In September 2006, the chancellor of The City University of New York, Matthew Goldstein, announced that CUNY planned to create a collaborative School of Public Health to open within five years. The school would have an urban focus and bring together the University’s public health programs at Brooklyn, Lehman and Hunter Colleges and the Graduate Center, as well as other faculty with relevant expertise from around the University. The chancellor designated Hunter College as the lead institution because it had the largest and oldest public health program, accredited by the Council on Education for Public Health, the national body that accredits public health programs and schools, since 1972.
Since the chancellor’s announcement, CUNY has achieved several important milestones:
- In 2007, CUNY established a Doctoral Program in Public Health at the Graduate Center. By September 2010, the doctoral program had enrolled more than 95 students and had appointed more than 45 CUNY faculty members to serve in the four specialization areas offered by the program: Community, Society and Health; Epidemiology; Environmental and Occupational Health; and Health Policy and Management.
- Created new MPH Programs in Community-Based Public Health and Health Equity at Lehman College and in Epidemiology and Biostatistics and Public Health Policy and Management at Hunter College to add to MPH programs at Brooklyn and Hunter Colleges.
- In June 2011, the Council on Education for Public Health (CEPH) voted to accredit the CUNY School of Public Health at Hunter College for a five-year term extending to July 1, 2016.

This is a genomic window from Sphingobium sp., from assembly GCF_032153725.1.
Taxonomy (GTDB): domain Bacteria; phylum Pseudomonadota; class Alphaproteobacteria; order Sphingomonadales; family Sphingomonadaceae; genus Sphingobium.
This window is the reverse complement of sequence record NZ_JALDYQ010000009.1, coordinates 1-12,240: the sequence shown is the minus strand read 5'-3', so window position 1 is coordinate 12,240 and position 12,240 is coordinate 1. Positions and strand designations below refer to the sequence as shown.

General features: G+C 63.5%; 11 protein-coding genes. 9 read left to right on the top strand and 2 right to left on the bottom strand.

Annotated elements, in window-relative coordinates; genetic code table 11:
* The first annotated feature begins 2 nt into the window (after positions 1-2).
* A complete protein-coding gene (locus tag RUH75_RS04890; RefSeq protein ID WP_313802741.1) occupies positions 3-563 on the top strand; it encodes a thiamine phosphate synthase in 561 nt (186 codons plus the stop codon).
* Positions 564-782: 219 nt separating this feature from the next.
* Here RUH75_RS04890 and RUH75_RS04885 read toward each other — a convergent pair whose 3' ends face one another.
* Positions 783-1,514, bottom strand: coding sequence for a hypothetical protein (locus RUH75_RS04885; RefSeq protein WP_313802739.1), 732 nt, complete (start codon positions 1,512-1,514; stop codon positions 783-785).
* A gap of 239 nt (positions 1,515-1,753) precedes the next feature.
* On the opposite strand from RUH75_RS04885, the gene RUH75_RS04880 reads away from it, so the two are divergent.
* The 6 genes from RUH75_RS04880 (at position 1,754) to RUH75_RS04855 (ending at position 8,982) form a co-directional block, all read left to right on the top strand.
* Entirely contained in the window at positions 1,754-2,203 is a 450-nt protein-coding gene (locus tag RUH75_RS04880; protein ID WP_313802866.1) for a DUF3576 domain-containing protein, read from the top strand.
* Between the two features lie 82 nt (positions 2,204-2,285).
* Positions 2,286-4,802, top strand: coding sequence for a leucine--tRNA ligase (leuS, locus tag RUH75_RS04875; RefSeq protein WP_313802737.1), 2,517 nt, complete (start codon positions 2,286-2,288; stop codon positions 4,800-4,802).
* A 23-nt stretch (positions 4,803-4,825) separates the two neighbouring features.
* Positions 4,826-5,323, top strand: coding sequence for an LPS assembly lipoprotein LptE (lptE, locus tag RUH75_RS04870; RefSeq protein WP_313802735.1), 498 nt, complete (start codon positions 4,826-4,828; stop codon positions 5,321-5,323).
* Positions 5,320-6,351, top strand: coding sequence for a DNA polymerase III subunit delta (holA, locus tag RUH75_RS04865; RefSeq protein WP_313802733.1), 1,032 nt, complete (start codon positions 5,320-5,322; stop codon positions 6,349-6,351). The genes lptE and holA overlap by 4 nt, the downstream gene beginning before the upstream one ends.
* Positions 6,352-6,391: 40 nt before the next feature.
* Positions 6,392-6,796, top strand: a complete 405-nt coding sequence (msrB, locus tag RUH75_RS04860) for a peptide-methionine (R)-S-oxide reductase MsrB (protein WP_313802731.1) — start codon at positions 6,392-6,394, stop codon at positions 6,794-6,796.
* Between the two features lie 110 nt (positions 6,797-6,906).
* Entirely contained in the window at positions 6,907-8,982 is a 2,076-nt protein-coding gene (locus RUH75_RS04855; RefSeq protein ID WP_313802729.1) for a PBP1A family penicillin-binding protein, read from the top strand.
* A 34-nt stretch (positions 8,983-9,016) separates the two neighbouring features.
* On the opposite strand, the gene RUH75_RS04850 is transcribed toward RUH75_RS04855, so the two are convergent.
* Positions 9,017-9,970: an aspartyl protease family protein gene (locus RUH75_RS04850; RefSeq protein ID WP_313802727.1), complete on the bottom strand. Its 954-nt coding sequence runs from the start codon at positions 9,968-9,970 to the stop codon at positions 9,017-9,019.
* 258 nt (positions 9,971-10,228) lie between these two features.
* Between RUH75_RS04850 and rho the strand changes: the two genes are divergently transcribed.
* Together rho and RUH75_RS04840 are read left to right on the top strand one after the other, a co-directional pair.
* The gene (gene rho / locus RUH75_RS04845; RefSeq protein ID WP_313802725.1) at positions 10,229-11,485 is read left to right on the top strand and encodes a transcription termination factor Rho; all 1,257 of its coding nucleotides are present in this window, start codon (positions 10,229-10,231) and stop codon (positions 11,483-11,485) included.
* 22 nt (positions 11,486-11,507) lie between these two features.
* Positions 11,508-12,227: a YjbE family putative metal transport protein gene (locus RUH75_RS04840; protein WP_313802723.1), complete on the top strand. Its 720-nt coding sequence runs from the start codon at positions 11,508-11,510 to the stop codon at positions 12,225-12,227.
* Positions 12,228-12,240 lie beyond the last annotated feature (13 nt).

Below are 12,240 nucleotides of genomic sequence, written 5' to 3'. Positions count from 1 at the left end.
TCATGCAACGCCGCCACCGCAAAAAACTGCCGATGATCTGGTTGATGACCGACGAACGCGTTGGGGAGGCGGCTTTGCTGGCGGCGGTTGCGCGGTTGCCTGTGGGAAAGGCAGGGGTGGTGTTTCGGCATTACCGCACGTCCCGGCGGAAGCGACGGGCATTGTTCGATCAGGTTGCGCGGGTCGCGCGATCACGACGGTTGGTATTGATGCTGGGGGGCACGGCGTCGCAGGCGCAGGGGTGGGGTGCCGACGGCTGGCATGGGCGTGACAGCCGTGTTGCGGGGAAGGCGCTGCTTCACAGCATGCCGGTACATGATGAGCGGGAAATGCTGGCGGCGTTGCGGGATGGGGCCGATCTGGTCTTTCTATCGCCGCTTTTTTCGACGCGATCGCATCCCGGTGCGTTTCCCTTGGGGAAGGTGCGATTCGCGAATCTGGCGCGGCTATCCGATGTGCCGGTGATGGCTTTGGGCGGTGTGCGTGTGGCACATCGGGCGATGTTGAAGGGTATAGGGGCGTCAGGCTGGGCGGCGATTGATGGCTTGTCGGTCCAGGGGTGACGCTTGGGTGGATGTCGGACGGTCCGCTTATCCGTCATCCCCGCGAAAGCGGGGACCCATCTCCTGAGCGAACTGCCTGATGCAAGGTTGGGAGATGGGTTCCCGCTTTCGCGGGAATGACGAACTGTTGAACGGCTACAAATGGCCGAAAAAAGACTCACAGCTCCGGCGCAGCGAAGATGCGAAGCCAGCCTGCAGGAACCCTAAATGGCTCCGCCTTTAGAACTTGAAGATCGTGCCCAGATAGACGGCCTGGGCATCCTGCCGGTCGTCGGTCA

In September 2008, the CUNY Board of Trustees appointed Dr. Kenneth Olden as founding dean of the new CUNY School of Public Health at Hunter College. Olden headed the National Institute of Environmental Health Sciences and the National Toxicology Program, which are part of the National Institutes of Health, from 1991 to 2005. He was the first African-American to become director of one of the 18 institutes of the NIH and has also recently served as Yerby Visiting Professor at the Harvard School of Public Health. He is a member of the Institute of Medicine of the National Academy of Science. Goldstein observed that “Dr. Olden is a distinguished scientific leader and cancer researcher who displayed an unwavering commitment to public health as director of the National Institute of Environmental Health Sciences and the National Toxicology Program.” Hunter College President Jennifer Raab said: “Under Dr. Olden’s leadership, CUNY and Hunter College will be well positioned to establish a world-class School of Public Health given our strong master’s and Ph.D. programs in the field, combined with the University’s great strengths in the natural and social sciences that underlie the public health field.”
In October 2009, the Council on Education for Public Health accepted CUNY’s application to be reviewed for transforming its accredited programs in public health into a single School of Public Health. That review process began 2010 and was completed in 2011.
In November 2009, The City University of New York broke ground for a new building for the School of Public Health in East Harlem. The school shares the new, eight-story, 147,000-square-foot green building on Third Avenue between East 118th and 119th Streets with the Hunter College School of Social Work. Faculty, staff and students from the schools will work closely with community organizations and health and social service agencies in East Harlem to strengthen existing programs and create new approaches to improving the well-being of East Harlem and other low-income communities. CUNY School of Public Health at Hunter College took occupancy in fall 2011. Classes continue to be offered on the four participating campuses.
The CUNY School of Public Health has hired more than 15 new faculty members who are based at Brooklyn, Hunter and Lehman Colleges. They include beginning and senior researchers in biostatistics, epidemiology, community health, health policy and management, nutrition and other fields.